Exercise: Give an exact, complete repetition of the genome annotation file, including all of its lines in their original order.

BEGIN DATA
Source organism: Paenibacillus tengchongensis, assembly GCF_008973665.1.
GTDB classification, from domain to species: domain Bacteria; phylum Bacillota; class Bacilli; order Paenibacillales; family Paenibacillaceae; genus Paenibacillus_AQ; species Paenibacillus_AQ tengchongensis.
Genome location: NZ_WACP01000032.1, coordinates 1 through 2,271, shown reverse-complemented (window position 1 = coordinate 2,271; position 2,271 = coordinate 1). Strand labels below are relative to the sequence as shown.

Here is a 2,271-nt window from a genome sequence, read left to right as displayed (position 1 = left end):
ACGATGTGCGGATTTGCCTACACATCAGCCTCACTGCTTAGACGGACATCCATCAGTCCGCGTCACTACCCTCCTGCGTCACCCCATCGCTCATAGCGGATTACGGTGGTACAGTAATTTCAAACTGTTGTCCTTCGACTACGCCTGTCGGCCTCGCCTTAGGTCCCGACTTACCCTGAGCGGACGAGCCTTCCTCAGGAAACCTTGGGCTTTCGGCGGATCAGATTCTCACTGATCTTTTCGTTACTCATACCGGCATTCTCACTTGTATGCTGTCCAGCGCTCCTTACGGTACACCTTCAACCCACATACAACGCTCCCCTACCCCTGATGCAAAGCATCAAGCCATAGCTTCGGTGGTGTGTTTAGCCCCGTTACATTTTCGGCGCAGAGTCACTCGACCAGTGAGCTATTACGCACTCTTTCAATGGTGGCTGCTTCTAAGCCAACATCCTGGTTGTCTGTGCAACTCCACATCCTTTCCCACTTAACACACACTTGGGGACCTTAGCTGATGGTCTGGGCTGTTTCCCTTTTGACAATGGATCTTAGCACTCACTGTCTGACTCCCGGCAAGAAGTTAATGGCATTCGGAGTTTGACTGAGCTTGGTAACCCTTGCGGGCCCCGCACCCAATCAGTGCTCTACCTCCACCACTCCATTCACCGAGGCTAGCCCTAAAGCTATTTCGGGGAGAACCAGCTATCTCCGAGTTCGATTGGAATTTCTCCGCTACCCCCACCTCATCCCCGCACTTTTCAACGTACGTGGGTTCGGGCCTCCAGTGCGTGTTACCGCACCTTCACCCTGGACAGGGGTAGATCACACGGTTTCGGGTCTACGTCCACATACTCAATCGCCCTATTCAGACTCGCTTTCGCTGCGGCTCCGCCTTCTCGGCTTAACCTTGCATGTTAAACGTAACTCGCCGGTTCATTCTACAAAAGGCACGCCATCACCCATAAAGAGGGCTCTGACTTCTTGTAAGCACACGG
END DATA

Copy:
Source organism: Paenibacillus tengchongensis, assembly GCF_008973665.1.
GTDB classification, from domain to species: domain Bacteria; phylum Bacillota; class Bacilli; order Paenibacillales; family Paenibacillaceae; genus Paenibacillus_AQ; species Paenibacillus_AQ tengchongensis.
Genome location: NZ_WACP01000032.1, coordinates 1 through 2,271, shown reverse-complemented (window position 1 = coordinate 2,271; position 2,271 = coordinate 1). Strand labels below are relative to the sequence as shown.

Here is a 2,271-nt window from a genome sequence, read left to right as displayed (position 1 = left end):
ACGATGTGCGGATTTGCCTACACATCAGCCTCACTGCTTAGACGGACATCCATCAGTCCGCGTCACTACCCTCCTGCGTCACCCCATCGCTCATAGCGGATTACGGTGGTACAGTAATTTCAAACTGTTGTCCTTCGACTACGCCTGTCGGCCTCGCCTTAGGTCCCGACTTACCCTGAGCGGACGAGCCTTCCTCAGGAAACCTTGGGCTTTCGGCGGATCAGATTCTCACTGATCTTTTCGTTACTCATACCGGCATTCTCACTTGTATGCTGTCCAGCGCTCCTTACGGTACACCTTCAACCCACATACAACGCTCCCCTACCCCTGATGCAAAGCATCAAGCCATAGCTTCGGTGGTGTGTTTAGCCCCGTTACATTTTCGGCGCAGAGTCACTCGACCAGTGAGCTATTACGCACTCTTTCAATGGTGGCTGCTTCTAAGCCAACATCCTGGTTGTCTGTGCAACTCCACATCCTTTCCCACTTAACACACACTTGGGGACCTTAGCTGATGGTCTGGGCTGTTTCCCTTTTGACAATGGATCTTAGCACTCACTGTCTGACTCCCGGCAAGAAGTTAATGGCATTCGGAGTTTGACTGAGCTTGGTAACCCTTGCGGGCCCCGCACCCAATCAGTGCTCTACCTCCACCACTCCATTCACCGAGGCTAGCCCTAAAGCTATTTCGGGGAGAACCAGCTATCTCCGAGTTCGATTGGAATTTCTCCGCTACCCCCACCTCATCCCCGCACTTTTCAACGTACGTGGGTTCGGGCCTCCAGTGCGTGTTACCGCACCTTCACCCTGGACAGGGGTAGATCACACGGTTTCGGGTCTACGTCCACATACTCAATCGCCCTATTCAGACTCGCTTTCGCTGCGGCTCCGCCTTCTCGGCTTAACCTTGCATGTTAAACGTAACTCGCCGGTTCATTCTACAAAAGGCACGCCATCACCCATAAAGAGGGCTCTGACTTCTTGTAAGCACACGG